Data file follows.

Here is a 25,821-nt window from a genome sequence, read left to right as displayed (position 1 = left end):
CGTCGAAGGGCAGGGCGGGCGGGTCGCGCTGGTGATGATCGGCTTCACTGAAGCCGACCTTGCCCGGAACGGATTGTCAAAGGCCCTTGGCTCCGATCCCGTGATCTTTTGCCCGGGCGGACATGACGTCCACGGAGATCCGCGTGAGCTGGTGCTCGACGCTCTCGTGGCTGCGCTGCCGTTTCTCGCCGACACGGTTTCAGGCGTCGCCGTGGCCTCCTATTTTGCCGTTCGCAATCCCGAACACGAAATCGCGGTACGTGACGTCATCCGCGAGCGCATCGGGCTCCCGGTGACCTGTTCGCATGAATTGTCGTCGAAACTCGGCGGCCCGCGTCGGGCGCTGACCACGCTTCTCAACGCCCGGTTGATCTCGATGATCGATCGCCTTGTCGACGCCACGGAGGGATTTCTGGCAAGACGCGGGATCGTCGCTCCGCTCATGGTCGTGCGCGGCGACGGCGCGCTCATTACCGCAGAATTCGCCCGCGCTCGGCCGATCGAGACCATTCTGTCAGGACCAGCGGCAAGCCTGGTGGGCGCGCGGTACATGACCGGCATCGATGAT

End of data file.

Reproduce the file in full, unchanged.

Here is a 25,821-nt window from a genome sequence, read left to right as displayed (position 1 = left end):
CGTCGAAGGGCAGGGCGGGCGGGTCGCGCTGGTGATGATCGGCTTCACTGAAGCCGACCTTGCCCGGAACGGATTGTCAAAGGCCCTTGGCTCCGATCCCGTGATCTTTTGCCCGGGCGGACATGACGTCCACGGAGATCCGCGTGAGCTGGTGCTCGACGCTCTCGTGGCTGCGCTGCCGTTTCTCGCCGACACGGTTTCAGGCGTCGCCGTGGCCTCCTATTTTGCCGTTCGCAATCCCGAACACGAAATCGCGGTACGTGACGTCATCCGCGAGCGCATCGGGCTCCCGGTGACCTGTTCGCATGAATTGTCGTCGAAACTCGGCGGCCCGCGTCGGGCGCTGACCACGCTTCTCAACGCCCGGTTGATCTCGATGATCGATCGCCTTGTCGACGCCACGGAGGGATTTCTGGCAAGACGCGGGATCGTCGCTCCGCTCATGGTCGTGCGCGGCGACGGCGCGCTCATTACCGCAGAATTCGCCCGCGCTCGGCCGATCGAGACCATTCTGTCAGGACCAGCGGCAAGCCTGGTGGGCGCGCGGTACATGACCGGCATCGATGAT